Yeoh refuses to make her one-dimensional and brings so much complexity to the part and turns it into a show-stopping performance. She even turned down the script for the first time when she thought the character wasn’t interesting enough, but then they worked on it. That also shows how much she cares for the quality, how much is she eager to explore well-written characters, and how selective she is.
8. Yes, Madam! (1985)
What an outstanding intro to the cinema. It’s not Michelle Yeoh’s first film but this Hong Kong action film is basically the first film of the subgenre “girls with guns”, a type of action film that portrays a female protagonist engaged in shootouts. It’s directed by Corey Yuen who’s a well-known, amazing choreographer which means you can expect great fighting and action scenes here. Yeoh and another martial arts film star of the era Cynthia Rothrock plays a pair of cops looking for microfilm, so they can take down some of Hong Kong’s most dangerous criminals.
The plot here is mostly secondary; you’re here for the old-school Hong Kong action fun. The villains are over-the-top and the story is not necessarily very intelligently written but again, who cares. It has amazing fight sequences and Yeoh, as you can expect from her, just delivers in action scenes. The scene where Michelle Yeoh jumps backward over a rail and through a plate glass was particularly noted by reviewers.
This was her first intro to the action cinema and even right from the start, she became an instant icon. Yeoh says she brought the energy she had from her dancing skills to action choreography, saying “I just needed to learn to transfer the energy, because a lot of times in dance it’s very inward and contained. Action is more about how you deliver that energy, pushing it forward.” And it worked amazingly well. The movie is nowadays a bit underrated but back in its time, was a notable success that it launched its own series “In the Line of Duty”.
7. Royal Warriors (1986)
The second film of “In the Line of Duty” films finds Michelle Yeoh in yet another action heroine role. Yeoh says “I’m very proud of myself for what I’ve done, creating a niche for myself in action films because I’ve worked very hard to achieve this. I really treasure this status and do not take it lightly.” And indeed she should be proud. The film is about a group of war veterans carrying out a terrorist attempt that ends up being foiled by Yeoh’s cop character. One can say the film is even improvement on slightly better than the previous installment “Yes, Madam!” with a better story, better villains, and more impressive production design.
Yeoh is once again in top form, you can see that she’s also even more confident in herself than in her previous action role and displays so much of what made her such a special star. This is a great star performance and it helps that film mixes action with some drama and a little bit of humor, even romance! So, Yeoh already gets a chance to shine with her versatility if you look closely enough. Sure, the tone of the film slightly borders on sentimentality but Yeoh’s performance gives the material more honesty. As for the action, it has some of Yeoh’s finest scenes. The nightclub scene, while might be a little too violent for some, is iconic. If you enjoy 80s action films, “Royal Warriors” is great entertainment and one of Yeoh’s bests.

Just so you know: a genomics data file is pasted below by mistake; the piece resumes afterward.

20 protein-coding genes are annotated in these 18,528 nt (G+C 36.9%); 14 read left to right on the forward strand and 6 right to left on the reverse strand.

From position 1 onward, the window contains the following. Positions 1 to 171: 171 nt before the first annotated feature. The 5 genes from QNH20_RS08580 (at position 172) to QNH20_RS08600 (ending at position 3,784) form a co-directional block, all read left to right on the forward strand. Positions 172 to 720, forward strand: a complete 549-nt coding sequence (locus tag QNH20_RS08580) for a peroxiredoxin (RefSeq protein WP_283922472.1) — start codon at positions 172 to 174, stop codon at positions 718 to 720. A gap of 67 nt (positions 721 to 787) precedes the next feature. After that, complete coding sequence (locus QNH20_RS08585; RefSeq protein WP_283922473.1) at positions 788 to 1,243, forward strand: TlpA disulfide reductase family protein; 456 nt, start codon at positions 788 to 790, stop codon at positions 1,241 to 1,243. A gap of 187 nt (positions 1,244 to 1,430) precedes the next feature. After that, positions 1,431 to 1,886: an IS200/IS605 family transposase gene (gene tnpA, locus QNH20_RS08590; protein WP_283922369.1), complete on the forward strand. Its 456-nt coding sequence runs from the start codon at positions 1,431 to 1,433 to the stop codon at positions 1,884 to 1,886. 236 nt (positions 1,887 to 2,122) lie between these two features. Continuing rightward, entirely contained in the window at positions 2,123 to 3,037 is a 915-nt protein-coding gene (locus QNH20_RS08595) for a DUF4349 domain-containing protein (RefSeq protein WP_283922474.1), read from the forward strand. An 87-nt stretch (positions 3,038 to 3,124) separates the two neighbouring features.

6. Tomorrow Never Dies (1997)
By the mid-1990s, Hollywood took notice of Yeoh’s charisma, graceful screen presence, beauty, action skills, and acting talent. How they couldn’t anyway? Once you see her, it’s impossible to not take notice. Yeoh was eventually cast in the James Bond film “Tomorrow Never Dies”, where she played “a woman who was on a par with James Bond” because she didn’t want to play a typical Bond girl. Indeed, even Pierce Brosnan referred to the character as “the female Bond”. She plays Wai Lin, a Chinese secret agent who teams up with Bond to fight an evil media mogul who sets off wars by reporting phony conflicts on his TV stations.
Famed film critic Roger Ebert said, “her presence in the movie is so effective that she’d be a natural to add to the other regulars, like M, Q, and Miss Moneypenny”. While unfortunately, we didn’t get to see her in any other Bond installments, still she left her mark. Her chemistry with Brosnan is wonderful as well. Vogue UK picked her performance as one of the “Bond Girls Who Overshadowed 007”. This was also an important part for Yeoh because, with this role, she made a big transition from East to West, impressing the English-language world with her spell.